Monday, April 27, 2015
The Milky Way rises over the Spirit Tree in Grand Portage, MN. The Spirit Tree, for those who are unaware, is an old-growth cedar tree on the Lake Superior shoreline of the Grand Portage Reservation in northeast Minnesota. The tree is a significant place for the Ojibwe people and tribe members will frequently visit the tree to leave offerings of tobacco. I grew up just a mile or so from the tree and my first memories of it were visiting it with my grade school class and making sketches of the tree for art class. I never expected that I would still be visiting the tree to this day (let alone living in the same house that I grew up in!), only now with a camera in hand and capturing images such as this. It is definitely a comfort knowing that this magnificent tree continues to watch over the lake just over the hill from where I live.
Sunday, April 26, 2015
Can you tell I've been on a Milky Way kick lately? Hopefully no one is getting sick of these images of the night sky. It is one of my favorite things to photograph and lately the view of the Milky Way has been spectacular, so I've been photographing it a lot! Whenever I gaze up at the stars it sparks my imagination. How can one not daydream when staring up at a sky such as this? For this image it seemed to me as though the island itself was floating within the Milky Way. This, along with the color of the sky and the tendency to daydream, led me to the title "Floating in a Blue Dream". I hope you like it :-)
Saturday, April 25, 2015
Friday, April 24, 2015
It's that glorious time of year for waterfall watching along the north shore of Lake Superior! Especially at High Falls in Grand Portage State Park, arguably one of the most beautiful waterfalls in the state of Minnesota (not to mention the tallest!). This photo was taken yesterday morning after a stretch of several cold days where the high temperature was in the mid to upper 30's. The colder temps meant that at night the spray from the waterfall was freezing to everything that it landed on, coating everything along the gorge walls in a thick layer of ice. It makes for a beautiful scene on a sunny morning thanks to the added effect of a rainbow! I used a 6-stop neutral-density filter to slow down the exposure to 2 seconds and blur the movement of the water. The forecast is looking pretty nice for the weekend so better head up the shore and check out the waterfalls!
Thursday, April 23, 2015
I sure do love our night sky this time of year in northern Minnesota! Mostly because we can see the core of the Milky Way so vividly. In the winter it is below the horizon so we cannot see it. In spring, though, it slowly starts to rise and by mid-April it is pretty high in the sky later in the night. I also like the angle of the Milky Way this time of year. Later in the summer it is protruding pretty much straight up from the horizon, but right now it comes up at an angle which is really nice for photography. I should remind you that when you are are out stargazing you will not see the Milky Way as easily as you see it in this photo. The camera's sensitivity to light through the use of a long exposure and high ISO allows the photo to show a lot more light than what our eyes can see. Still, once your eyes adjust, you will be able to easily see the core of the Milky Way (as long as you are away from any major sources of light pollution). This view was captured just 1/4 mile down the road from our house.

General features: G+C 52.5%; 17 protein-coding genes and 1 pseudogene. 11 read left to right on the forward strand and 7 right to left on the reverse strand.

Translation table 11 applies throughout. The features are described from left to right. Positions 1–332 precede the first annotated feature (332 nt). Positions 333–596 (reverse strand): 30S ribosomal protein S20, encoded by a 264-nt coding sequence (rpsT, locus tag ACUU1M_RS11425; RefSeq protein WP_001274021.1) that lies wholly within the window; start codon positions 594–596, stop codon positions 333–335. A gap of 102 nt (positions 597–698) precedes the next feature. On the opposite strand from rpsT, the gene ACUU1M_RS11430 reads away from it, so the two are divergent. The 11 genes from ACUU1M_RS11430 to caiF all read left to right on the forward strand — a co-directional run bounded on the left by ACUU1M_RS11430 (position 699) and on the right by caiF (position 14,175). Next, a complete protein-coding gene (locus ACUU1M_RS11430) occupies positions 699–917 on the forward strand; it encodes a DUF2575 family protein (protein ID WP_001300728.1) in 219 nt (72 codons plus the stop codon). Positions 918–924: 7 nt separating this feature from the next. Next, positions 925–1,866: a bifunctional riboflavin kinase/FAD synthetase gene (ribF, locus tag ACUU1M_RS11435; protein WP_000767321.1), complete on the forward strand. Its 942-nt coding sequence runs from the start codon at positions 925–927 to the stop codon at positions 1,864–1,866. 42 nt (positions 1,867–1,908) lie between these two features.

Wednesday, April 22, 2015
Monday, April 20, 2015
If you want a beautiful and easy location to view the Milky Way Galaxy over Lake Superior, look no further than Hollow Rock Resort in Grand Portage, MN. This sublime location on the shoreline of Lake Superior has comfortable cabins with superb views of Lake Superior and the Milky Way right outside your door. Not to mention the famous Hollow Rock itself! Last week I spent part of the night photographing the night sky at the resort. I captured an incredible view of the galaxy over Hollow Rock (see my post from yesterday) as well as this view which shows a couple of the cabins and the trees that surround them. Lake Superior is right on the other side of the car that you see in this photo. Amazing views are always present at Hollow Rock Resort, but if you want to see the core of the Milky Way, now through summer is the time. The core is not visible in our winter sky. And, as you can see from this photo, all you need to do is walk a few steps out in front of your cabin to see this unforgettable sky!
For more information about Hollow Rock Resort click this link:
Sunday, April 19, 2015
The Milky Way over Hollow Rock in Grand Portage, Minnesota. I finally have a lens and a camera that is allowing me to capture the views of the night sky that I've always dreamed about. Ever since I've been practicing photography (a little over 20 years now), I've been into low-light photography and photographs of the night sky in particular. While I have always loved making images after dark, I've never been able to fully realize my vision due to limitations in my camera gear. Don't get me wrong, I still love all those night images I've made over the years. There will always be a place in my heart and my memory of all those experiences of making those images.
But, they were far from the quality of the images that I am now creating. This photograph is a perfect case in point. It looks like something from a dream. The Milky Way is so vivid and clear, and seems to jump off the screen at you. And, the noise performance is outstanding. The photo has noise, to be sure (any photo at ISO 6400 is going to have noise) but the quality of the noise is unbelievable. It actually reminds me of a really fine film grain. I can't wait to make a big print out of this photograph. I think it's going to be quite stunning! I have never been more excited than I am now about making more images of the night sky :-)
FYI - The light on the rock is from an interior table lamp that was left on in one of the nearby cabins of Hollow Rock Resort. It cast just enough light on the rock to give a nice soft level of illumination. The white areas that you see on the left side of the rock are the last remnants of ice from the winter season.
Oh, and just in case you're wondering about the equipment used to make this photograph, the camera used was a full-frame Nikon D750 with a Nikon 14-24mm f/2.8 lens.